The Role of Irony in "The Pardoner's Tale"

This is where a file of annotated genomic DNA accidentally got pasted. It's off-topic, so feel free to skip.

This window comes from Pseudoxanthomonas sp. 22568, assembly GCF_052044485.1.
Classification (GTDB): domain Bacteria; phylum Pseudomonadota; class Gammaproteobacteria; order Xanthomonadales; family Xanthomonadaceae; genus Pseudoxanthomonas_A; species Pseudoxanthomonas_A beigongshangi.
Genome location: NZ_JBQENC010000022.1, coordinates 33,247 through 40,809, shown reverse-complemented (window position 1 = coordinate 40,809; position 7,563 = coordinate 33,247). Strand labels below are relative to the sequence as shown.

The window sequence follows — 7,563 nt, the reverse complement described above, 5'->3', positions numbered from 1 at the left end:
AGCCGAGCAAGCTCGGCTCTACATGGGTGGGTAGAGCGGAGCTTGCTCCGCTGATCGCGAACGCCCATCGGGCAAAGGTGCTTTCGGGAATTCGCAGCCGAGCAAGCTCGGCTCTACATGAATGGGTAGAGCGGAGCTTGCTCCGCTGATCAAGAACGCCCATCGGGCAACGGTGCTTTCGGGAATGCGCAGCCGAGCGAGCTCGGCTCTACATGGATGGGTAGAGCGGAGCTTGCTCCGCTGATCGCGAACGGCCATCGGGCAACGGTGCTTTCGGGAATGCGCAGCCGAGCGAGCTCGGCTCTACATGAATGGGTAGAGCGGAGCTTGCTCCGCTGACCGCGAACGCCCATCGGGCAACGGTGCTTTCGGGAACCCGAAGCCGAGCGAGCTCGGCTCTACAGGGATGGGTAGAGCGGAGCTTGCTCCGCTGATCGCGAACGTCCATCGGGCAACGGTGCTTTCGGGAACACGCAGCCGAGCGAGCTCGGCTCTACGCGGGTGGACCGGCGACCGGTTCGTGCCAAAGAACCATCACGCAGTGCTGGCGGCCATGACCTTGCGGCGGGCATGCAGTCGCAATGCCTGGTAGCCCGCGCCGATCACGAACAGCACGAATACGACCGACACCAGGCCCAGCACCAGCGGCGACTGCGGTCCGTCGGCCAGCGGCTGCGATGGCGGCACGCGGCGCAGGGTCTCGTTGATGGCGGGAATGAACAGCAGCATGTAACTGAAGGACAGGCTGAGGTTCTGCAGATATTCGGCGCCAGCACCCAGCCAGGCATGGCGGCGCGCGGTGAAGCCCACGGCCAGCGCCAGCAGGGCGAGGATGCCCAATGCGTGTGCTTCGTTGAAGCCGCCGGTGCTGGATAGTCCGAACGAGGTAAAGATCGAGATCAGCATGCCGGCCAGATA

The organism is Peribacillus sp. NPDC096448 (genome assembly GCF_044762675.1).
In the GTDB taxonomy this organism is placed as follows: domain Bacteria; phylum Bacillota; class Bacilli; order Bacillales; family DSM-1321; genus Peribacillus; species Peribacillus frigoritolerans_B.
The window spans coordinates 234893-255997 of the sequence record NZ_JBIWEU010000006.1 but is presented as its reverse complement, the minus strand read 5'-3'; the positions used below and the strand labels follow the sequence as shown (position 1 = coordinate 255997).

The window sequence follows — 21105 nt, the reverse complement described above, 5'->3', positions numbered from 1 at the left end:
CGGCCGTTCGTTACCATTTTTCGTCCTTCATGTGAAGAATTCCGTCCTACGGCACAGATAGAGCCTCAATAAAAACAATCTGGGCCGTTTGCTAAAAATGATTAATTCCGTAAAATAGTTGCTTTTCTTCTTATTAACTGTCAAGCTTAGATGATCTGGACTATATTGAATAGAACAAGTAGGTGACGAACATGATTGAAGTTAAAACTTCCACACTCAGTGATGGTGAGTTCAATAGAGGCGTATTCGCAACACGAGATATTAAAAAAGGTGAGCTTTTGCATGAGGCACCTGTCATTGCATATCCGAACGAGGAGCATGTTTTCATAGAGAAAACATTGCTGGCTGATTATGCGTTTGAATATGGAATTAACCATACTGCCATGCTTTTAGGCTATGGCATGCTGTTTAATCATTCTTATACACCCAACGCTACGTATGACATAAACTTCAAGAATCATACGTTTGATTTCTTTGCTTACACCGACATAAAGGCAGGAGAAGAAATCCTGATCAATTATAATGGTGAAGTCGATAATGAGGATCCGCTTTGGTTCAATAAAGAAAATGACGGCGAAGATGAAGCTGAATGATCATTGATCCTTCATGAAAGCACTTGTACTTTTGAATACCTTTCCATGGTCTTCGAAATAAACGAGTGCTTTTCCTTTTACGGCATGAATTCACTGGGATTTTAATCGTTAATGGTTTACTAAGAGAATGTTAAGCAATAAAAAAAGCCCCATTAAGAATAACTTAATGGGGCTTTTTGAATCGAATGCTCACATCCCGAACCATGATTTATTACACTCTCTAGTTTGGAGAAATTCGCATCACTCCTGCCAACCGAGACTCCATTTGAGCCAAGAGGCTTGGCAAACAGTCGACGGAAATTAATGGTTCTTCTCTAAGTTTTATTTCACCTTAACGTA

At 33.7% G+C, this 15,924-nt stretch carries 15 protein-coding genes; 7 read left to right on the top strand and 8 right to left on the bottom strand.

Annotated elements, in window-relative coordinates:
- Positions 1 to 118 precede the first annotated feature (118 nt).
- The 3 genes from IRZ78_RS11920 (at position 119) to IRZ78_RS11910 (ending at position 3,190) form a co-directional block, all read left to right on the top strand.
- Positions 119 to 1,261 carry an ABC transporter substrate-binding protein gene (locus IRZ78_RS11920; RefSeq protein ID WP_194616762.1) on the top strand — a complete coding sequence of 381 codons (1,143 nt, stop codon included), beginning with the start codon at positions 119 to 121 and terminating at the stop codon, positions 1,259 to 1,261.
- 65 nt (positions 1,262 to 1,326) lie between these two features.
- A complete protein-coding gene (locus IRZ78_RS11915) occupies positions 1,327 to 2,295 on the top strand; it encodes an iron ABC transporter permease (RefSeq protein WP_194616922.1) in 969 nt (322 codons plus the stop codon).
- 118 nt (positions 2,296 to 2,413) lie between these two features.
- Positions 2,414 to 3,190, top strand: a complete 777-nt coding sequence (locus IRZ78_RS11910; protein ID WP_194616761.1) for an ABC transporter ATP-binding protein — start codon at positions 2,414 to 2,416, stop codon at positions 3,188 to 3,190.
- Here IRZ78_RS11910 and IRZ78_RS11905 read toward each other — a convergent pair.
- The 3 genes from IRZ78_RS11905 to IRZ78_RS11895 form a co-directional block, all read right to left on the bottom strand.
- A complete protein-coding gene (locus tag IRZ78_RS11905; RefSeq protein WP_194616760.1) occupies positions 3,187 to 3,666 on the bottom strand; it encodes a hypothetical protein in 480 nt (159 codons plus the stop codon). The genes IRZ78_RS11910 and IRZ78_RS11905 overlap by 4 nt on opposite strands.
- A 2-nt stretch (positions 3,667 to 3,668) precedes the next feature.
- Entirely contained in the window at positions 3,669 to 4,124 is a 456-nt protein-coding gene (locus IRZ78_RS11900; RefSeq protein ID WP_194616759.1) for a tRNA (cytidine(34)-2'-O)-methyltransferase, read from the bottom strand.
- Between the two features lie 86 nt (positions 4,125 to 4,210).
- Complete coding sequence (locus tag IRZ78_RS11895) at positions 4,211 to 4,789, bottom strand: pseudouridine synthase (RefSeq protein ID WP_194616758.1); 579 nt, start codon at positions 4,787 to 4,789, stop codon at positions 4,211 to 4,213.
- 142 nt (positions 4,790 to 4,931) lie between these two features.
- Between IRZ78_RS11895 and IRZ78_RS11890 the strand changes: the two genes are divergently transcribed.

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Geoffrey Chaucer’s “The Canterbury Tales” is a collection of stories told by fictional characters who are on a journey. “The Pardoner’s Tale” is told by a pardoner traveling with the group. He pretends to be a devout man intent on the salvation of others. However, he admits outright that he is an extremely greedy man and is only in it for wealth. In the story the pardoner tells, irony is heavily used. Verbal irony, situational irony, and dramatic irony are all used by Chaucer to enhance the message of the story as well as keep the reader interested. Chaucer uses verbal irony to reveal the extremely hypocritical nature of his characters. The best example of this can be found in the Pardoner himself. In the prologue, he states “Radix malorum est cupiditas.” This is Latin for “Avarice is the root of all evil.” There is no way the Pardoner believes this, for he is an extremely greedy man, but sees no evil in what he is doing. Therefore, this is a prime example of verbal irony. The entire message of the Pardoner’s story is the exact opposite of what he himself believes. In the story the pardoner tells, a great example of verbal irony is when one of the Rioters says “My word. I won’t betray you. I’ll be true.” This occurs mere moments after the same Rioter promised the exact same thing to the Youngest, who they are plotting to kill. Another example of Irony in the tale is when the Youngest tells the apothecary “Sell me some poison if you will, I have a lot of rats I want to kill.” He obviously does not mean rats, but his fellow Rioters. He portrays his statement as if he has to kill some bothersome pests, when he really wants to kill his brothers. Verbal irony is used in “The Pardoner’s Tale” in order to reveal the hypocritical personalities of his characters, as well as to provide some humor for the reader. Chaucer uses situational irony in order to keep the reader interested in the story. An example occurs at the very beginning of the prologue,...
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